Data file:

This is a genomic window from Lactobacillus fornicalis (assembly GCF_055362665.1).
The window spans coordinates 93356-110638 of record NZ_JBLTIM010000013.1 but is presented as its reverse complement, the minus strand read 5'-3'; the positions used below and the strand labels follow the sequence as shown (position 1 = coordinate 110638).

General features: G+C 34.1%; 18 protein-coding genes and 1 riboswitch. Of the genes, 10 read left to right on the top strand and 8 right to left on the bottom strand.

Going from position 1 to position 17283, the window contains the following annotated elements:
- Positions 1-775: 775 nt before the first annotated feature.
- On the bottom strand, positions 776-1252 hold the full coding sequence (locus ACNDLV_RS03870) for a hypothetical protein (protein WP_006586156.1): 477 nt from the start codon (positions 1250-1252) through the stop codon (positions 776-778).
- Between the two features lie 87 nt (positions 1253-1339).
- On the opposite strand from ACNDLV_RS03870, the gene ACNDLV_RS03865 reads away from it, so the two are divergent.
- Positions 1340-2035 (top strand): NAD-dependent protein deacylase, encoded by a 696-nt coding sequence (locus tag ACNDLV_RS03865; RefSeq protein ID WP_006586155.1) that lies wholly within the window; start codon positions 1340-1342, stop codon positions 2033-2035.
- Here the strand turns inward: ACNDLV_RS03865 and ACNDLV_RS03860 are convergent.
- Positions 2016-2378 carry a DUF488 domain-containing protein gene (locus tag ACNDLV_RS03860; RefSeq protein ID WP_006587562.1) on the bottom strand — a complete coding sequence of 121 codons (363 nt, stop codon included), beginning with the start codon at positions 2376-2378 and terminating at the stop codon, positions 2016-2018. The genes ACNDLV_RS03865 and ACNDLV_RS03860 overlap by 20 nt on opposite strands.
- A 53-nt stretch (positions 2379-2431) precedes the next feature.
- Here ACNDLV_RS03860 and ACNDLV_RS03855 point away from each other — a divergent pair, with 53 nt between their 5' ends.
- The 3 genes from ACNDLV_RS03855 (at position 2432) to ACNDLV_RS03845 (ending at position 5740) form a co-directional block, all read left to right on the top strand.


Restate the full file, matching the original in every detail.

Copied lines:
This is a genomic window from Lactobacillus fornicalis (assembly GCF_055362665.1).
The window spans coordinates 93356-110638 of record NZ_JBLTIM010000013.1 but is presented as its reverse complement, the minus strand read 5'-3'; the positions used below and the strand labels follow the sequence as shown (position 1 = coordinate 110638).

General features: G+C 34.1%; 18 protein-coding genes and 1 riboswitch. Of the genes, 10 read left to right on the top strand and 8 right to left on the bottom strand.

Going from position 1 to position 17283, the window contains the following annotated elements:
- Positions 1-775: 775 nt before the first annotated feature.
- On the bottom strand, positions 776-1252 hold the full coding sequence (locus ACNDLV_RS03870) for a hypothetical protein (protein WP_006586156.1): 477 nt from the start codon (positions 1250-1252) through the stop codon (positions 776-778).
- Between the two features lie 87 nt (positions 1253-1339).
- On the opposite strand from ACNDLV_RS03870, the gene ACNDLV_RS03865 reads away from it, so the two are divergent.
- Positions 1340-2035 (top strand): NAD-dependent protein deacylase, encoded by a 696-nt coding sequence (locus tag ACNDLV_RS03865; RefSeq protein ID WP_006586155.1) that lies wholly within the window; start codon positions 1340-1342, stop codon positions 2033-2035.
- Here the strand turns inward: ACNDLV_RS03865 and ACNDLV_RS03860 are convergent.
- Positions 2016-2378 carry a DUF488 domain-containing protein gene (locus tag ACNDLV_RS03860; RefSeq protein ID WP_006587562.1) on the bottom strand — a complete coding sequence of 121 codons (363 nt, stop codon included), beginning with the start codon at positions 2376-2378 and terminating at the stop codon, positions 2016-2018. The genes ACNDLV_RS03865 and ACNDLV_RS03860 overlap by 20 nt on opposite strands.
- A 53-nt stretch (positions 2379-2431) precedes the next feature.
- Here ACNDLV_RS03860 and ACNDLV_RS03855 point away from each other — a divergent pair, with 53 nt between their 5' ends.
- The 3 genes from ACNDLV_RS03855 (at position 2432) to ACNDLV_RS03845 (ending at position 5740) form a co-directional block, all read left to right on the top strand.